Financial Planning

4 ideas to pay less in tax

4 ideas to pay less in tax

This content is for information and inspiration purposes only. It should not be taken as financial or investment advice. To receive personalised, regulated financial advice regarding your affairs please consult an independent financial adviser.

Is your tax bill higher than it needs to be? As many as 1 in 6 people pay more to HMRC than is necessary due to errors on their tax return. UK businesses also fall short, paying around £9.1bn more in corporation tax than they need to. In the first quarter of 2022, moreover, HMRC had to refund over £22m to pensioners who claimed back overpaid tax. Clearly, people are not always taxed perfectly in the UK. Nor does everyone take full advantage of their tax allowances and reliefs. This means there could be opportunities for your to improve your disposable income with some careful tax planning. Below, we share four ideas on how to do this. We hope this is helpful to you. If you want to discuss your own financial plan with us, please contact our team for more information or to access personalised financial advice:

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#1 Optimise taxes and childcare

Young couples often face greater pressures on their household finances as they contend with the cost of childcare (on top of their mortgage and bills). For a child under 2, the average cost of day nursery (50 hours) is currently £263.81 a week. Sometimes, the cost of childcare can wipe out one partner’s salary. As a result, many households still maintain a traditional split of gender roles to maintain stability – i.e. the father works full-time whilst the mother stays at home to raise the kids. However, this is not always the most tax-efficient way to do things.

Suppose a husband earns £60,000 per year and the wife does not work (she stays at home with the young children). Here, the former will see £9,729 of his earnings taxed at the Higher Rate of 40%. £12,571 to £50,270 will be taxed at 20%, and £12,570 will be tax-free under his Personal Allowance. Overall, the bill could be £11,431.40. However, suppose instead that the husband and wife both work part-time, with each person looking after the kids for two days each week.

Let’s assume that this brings the combined earnings of both partners to £60,000. Here, two sets of tax-free Personal Allowances apply (£25,140 combined), meaning that £34,860 is subject to the 20% Basic Rate; the Higher Rate does not enter the picture. In this case, the total income tax bill could be £6,972; not £11,431.40 in the case where just the husband works. Even when the cost of 1 day of nursery fees per week is factored in, this could represent a big saving.


#2 Check tax codes and bands

Martin Lewis from MoneySavingExpert has warned that millions of UK workers could be on the wrong income tax code, resulting in tax overpayments possibly amounting to £100s or £1,000s for individuals. This can happen, for instance, when you change jobs and you might be placed onto emergency tax. You can check whether your tax code is correct by referring to your pay slip and speaking with your HR department.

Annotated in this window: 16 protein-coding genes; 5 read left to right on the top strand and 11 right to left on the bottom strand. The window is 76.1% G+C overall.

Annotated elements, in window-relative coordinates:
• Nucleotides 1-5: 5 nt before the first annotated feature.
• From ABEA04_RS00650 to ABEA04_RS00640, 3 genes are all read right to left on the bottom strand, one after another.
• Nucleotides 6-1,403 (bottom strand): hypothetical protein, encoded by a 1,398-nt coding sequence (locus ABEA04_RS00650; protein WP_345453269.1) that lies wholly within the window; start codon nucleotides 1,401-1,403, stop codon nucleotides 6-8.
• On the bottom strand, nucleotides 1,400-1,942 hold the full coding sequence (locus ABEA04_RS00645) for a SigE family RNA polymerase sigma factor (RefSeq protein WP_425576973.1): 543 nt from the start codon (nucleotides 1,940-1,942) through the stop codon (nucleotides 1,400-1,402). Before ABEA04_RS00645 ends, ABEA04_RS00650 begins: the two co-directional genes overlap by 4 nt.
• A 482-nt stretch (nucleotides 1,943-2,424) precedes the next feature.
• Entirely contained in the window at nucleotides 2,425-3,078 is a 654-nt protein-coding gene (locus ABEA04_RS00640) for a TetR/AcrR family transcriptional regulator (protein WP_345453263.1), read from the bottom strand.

Another common mistake is overpaying on council tax, which as many as 862,000 people may be currently doing. If you have recently moved out of an area but paid your council tax upfront, for example, then you may be due a refund. Sometimes, properties are also “re-banded” which can lead to eligibility for a retrospective discount. You can check all of this fairly easily by using the government’s list of local councils.


#3 Use all of your self-employed tax tools

If you have a side-business or are self-employed, then make sure you claim all expenses and keep clear records of receipts (e.g. fuel, phone bill and home office costs) so your profits are not over-taxed. Other strategies include choosing an optimal time for the end of your accounting year. If you pick a date earlier in the tax year, then generally speaking you have more time to pay tax on profits. Remember, you can also carry losses from a previous tax year and offset these against profits in following tax years.


#4 Ensure investment tax-efficiency

Investments can form an important part of a person’s income (e.g. dividends). Taxes, of course, erode the value and returns that you might otherwise benefit from. Making full use of your tax allowance can be enormously helpful in this respect. In 2022-23, you can earn up to £2,000 in dividends without tax and up to £12,300 in capital gains without tax. If you think you will end up exceeding these thresholds in a given tax year, then take extra care to make use of your ISA allowance. You can put up to £20,000 into your account(s) each tax year and all capital gains, dividends and interest generated from the assets inside will be tax-free. 

Be careful not to focus too much of your ISA allowance on cash. Cash ISAs do not offer better interest rates compared to regular savings accounts in 2022-23. Moreover, most people need to earn over £1,000 in interest before they need to start worrying about paying tax on their interest (which requires a significant amount saved in cash due to today’s historically-low rates). Rather, consider using more of your ISA allowance for investments such as stocks and bonds.



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